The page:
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Another Missouri Drug Task Force Violates Sunshine Law


audrian county missouri marijuana show me cannabisShow-Me Cannabis Staff Member Ejected from Audrain County Sheriff’s Office

By Aaron Malin

Show-Me Cannabis staff were forcibly removed from the Audrain County Sheriff’s office the afternoon of January 29th. Director of research Aaron Malin, along with legal counsel David Roland, came to the Sheriff’s office to exercise their legal right observe a public meeting of the oversight board of the East Central Drug Task Force. After waiting in the office for several minutes to be admitted to the meeting, Lieutenant Matthew Oller physically barred Malin and Roland from entering the meeting and ordered them to leave the premises, warning of consequences if the two did not obey his commands.

In doing so, the East Central Drug Task Force blatantly violated RSMo 610.020. Missouri’s Sunshine Law requires that meetings of public governmental bodies, such as a board of directors for a drug task force, to be open to the public not only to observe, but to record the proceedings.

Today’s incident is just the latest in a series of illegal activities by Missouri’s consistently unscrupulous drug task forces. “Once again, a drug task force is acting as though they are above the law. We will ensure they learn that’s not the case,” Malin said. “These rogue task forces have almost no accountability to begin with. When the public is denied access to the meetings designed to provide a modicum of oversight, it raises serious questions about what they are hiding.”

In recent weeks, the Missouri Department of Public Safety requested millions of dollars in funding for drug task forces. Show-Me Cannabis is encouraging Missourians to contact their state legislators in Jefferson City to request Missouri’s drug task forces be defunded and dismantled. Show-Me Cannabis is also preparing to publicly release a comprehensive report next week on Missouri’s drug task force activity. The report is titled, “Drug Task Forces in Missouri: Secret, Dangerous, and Unaccountable; A Thorough Exploration of Patterns of Gross Misconduct.”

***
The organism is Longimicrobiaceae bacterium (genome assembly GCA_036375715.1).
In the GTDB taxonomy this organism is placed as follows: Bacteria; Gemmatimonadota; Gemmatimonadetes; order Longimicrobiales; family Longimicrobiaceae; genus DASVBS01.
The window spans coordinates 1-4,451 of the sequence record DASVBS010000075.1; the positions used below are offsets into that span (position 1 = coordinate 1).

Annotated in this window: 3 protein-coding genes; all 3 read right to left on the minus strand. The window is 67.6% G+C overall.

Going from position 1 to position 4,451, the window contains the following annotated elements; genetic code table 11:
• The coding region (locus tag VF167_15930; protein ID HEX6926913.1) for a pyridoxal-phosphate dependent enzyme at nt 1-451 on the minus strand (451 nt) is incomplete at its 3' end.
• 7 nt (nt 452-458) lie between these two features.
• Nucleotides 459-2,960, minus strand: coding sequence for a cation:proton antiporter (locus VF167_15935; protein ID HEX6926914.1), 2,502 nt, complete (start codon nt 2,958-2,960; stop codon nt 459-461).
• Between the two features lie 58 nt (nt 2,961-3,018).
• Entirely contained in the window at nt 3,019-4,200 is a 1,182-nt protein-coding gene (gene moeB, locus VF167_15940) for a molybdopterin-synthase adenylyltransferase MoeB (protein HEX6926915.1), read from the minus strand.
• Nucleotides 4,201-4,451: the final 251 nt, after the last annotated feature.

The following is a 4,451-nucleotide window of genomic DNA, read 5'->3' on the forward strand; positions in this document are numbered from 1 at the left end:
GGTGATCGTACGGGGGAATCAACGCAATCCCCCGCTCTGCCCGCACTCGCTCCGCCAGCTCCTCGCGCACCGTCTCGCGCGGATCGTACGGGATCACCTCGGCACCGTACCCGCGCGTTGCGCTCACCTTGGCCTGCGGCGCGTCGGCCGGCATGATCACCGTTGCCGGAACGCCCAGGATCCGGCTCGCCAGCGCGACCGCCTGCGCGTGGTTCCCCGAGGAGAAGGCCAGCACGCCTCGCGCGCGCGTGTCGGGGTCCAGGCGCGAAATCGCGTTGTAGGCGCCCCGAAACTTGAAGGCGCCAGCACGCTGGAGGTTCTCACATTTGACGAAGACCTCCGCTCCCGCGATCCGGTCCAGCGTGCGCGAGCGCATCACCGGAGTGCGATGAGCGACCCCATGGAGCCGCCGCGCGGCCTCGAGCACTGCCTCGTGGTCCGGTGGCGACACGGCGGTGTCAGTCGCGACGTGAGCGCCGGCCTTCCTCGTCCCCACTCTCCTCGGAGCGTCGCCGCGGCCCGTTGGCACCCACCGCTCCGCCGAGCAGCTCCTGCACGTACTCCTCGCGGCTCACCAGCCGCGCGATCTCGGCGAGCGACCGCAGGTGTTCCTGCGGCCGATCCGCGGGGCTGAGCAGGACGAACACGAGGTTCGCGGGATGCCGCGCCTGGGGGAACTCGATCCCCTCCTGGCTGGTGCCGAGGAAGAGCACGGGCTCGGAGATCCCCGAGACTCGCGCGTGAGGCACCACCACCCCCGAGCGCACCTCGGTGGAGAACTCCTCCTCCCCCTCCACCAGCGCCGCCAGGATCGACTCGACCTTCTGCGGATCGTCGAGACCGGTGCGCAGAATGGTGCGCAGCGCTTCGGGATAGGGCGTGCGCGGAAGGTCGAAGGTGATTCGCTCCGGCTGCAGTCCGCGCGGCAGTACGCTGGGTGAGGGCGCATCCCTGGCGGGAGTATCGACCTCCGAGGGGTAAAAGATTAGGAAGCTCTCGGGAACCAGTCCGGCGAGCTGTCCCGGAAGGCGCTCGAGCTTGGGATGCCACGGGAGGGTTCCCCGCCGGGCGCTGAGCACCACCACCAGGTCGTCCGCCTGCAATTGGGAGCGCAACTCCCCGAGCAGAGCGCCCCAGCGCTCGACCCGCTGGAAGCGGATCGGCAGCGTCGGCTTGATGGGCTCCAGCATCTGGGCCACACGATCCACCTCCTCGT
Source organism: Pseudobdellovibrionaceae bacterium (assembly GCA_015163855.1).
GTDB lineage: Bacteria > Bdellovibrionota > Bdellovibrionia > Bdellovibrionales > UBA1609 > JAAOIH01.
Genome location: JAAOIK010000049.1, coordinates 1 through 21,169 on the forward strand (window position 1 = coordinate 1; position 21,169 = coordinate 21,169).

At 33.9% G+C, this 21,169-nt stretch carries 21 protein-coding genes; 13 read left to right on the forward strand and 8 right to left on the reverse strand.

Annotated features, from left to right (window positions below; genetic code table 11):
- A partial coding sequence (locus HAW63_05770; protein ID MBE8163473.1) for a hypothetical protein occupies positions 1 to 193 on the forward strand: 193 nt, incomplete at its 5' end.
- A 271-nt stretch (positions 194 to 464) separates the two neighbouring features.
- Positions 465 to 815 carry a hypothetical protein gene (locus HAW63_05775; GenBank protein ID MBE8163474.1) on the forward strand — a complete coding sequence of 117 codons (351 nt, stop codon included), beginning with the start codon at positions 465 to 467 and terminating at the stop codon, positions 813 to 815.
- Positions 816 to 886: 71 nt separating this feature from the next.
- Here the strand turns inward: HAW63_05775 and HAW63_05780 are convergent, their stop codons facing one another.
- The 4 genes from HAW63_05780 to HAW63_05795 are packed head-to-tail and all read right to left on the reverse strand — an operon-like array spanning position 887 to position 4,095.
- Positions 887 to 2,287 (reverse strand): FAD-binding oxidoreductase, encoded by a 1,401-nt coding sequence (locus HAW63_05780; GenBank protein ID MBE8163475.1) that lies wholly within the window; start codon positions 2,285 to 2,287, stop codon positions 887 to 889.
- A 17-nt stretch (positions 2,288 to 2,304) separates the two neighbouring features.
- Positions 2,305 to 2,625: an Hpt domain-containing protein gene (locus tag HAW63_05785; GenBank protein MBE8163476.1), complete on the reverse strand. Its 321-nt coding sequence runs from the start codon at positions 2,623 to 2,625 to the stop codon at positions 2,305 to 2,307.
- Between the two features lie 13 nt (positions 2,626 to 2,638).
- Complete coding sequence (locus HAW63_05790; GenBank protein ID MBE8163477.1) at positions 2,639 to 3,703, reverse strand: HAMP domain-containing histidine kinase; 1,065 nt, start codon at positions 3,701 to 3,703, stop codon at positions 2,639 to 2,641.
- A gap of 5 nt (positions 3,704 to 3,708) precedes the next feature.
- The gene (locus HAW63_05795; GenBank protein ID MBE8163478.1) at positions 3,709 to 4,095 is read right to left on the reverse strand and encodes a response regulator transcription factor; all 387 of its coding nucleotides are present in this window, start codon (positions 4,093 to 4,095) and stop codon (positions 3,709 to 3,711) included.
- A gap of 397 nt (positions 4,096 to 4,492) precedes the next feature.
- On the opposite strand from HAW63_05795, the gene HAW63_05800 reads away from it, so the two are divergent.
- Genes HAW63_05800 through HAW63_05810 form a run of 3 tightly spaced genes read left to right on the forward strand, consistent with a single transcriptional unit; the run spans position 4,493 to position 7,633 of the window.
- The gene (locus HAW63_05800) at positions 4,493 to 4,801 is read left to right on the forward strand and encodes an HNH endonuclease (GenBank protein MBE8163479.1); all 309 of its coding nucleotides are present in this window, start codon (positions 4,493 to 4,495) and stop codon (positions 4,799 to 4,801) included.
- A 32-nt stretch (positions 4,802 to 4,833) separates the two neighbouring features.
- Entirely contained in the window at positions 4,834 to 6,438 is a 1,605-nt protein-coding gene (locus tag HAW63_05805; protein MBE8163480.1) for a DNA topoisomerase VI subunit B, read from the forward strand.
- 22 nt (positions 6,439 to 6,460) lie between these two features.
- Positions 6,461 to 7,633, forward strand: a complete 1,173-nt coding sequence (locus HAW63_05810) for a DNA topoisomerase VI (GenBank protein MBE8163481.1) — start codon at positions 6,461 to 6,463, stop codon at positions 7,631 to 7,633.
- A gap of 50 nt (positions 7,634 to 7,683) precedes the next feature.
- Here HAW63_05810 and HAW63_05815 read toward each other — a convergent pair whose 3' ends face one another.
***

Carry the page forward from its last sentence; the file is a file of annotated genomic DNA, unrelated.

Source: Show-Me Cannabismake a donation


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Johnny Green


  1. don woolbright on

    Them sumbitches raided our home several years ago with a search warrant that lacked probable cause because an anonymous source said “we may be storing marijuana at our home.” We have been battling them in courts since. The tide has been turning for the past year & they are clearly on the defensive.

  2. The most desirable solution would be reform of the society of the Thin Blue Line from within, but all I see is resistance to change. There are quite a few similarities between the culture of street gangs and the culture of the police force. The reality of almost everyone having a way to record what they witness has yet to impact the LEO’s self image. They have no idea the population at large is beginning to take note of their widespread abuse of authority. Demilitarization and loss of confiscation monies has yet to make an impact, but it is a start. One thing that would help is stricter psychological testing and for higher levels of empathy for police candidates.
    Until Joe Sixpack and Suzy Soapopera re-evaluate their hierarchy of fears and see that danger of a SWAT team in their home is as likely to happen as a home invasion don’t expect sufficient outrage to force any rapid changes. The illusion that people of color and low incomes are the only victims of abuse does not help. To our law enforcement officers the view is ‘us versus them’. In case you haven’t noticed balances have been changing and the power is becoming more concentrated, that means less and less people are under the cop’s umbrella of ‘us’.
    I suspect that the elected county sheriff system is not helping the levels of abuse of power and corruption. Our police have to answer to elected officials while the sheriff is the elected official.
    I believe the need to control others is the worst addiction in the world.

  3. time to defund the programs and fire those personality disorders that border on psychotic

  4. “This has been going on for forty years. These corruptions are emerging all over the country. It’s not systemic to a police department, per se, but it is systemic to the War on Drugs in the context that the federal government is basically corrupting local government with their funds and the helter-skelter way of putting these task forces together and diverting local police from their basic public safety duties to the priorities of the federal government in terms of the War on Drugs.”

    —Former Deputy Chief Stephen Downing, a 20-year veteran of the Los Angeles Police Department.

    According to Paul Craig Roberts, a former editor of the Wall Street Journal and former assistant secretary to the treasury under Ronald Reagan, “Police in the US now rival criminals, and exceed terrorists as the greatest threat to the American public.”

  5. Don’t you know they have badges that makes them exempt from all laws and they can do and break any laws they chose. Some people who are against legalization believe this to be ok as long as it’s only happens when it’s about Marijuana. But just remember prohibition advocates, corruption only grows worse not less.

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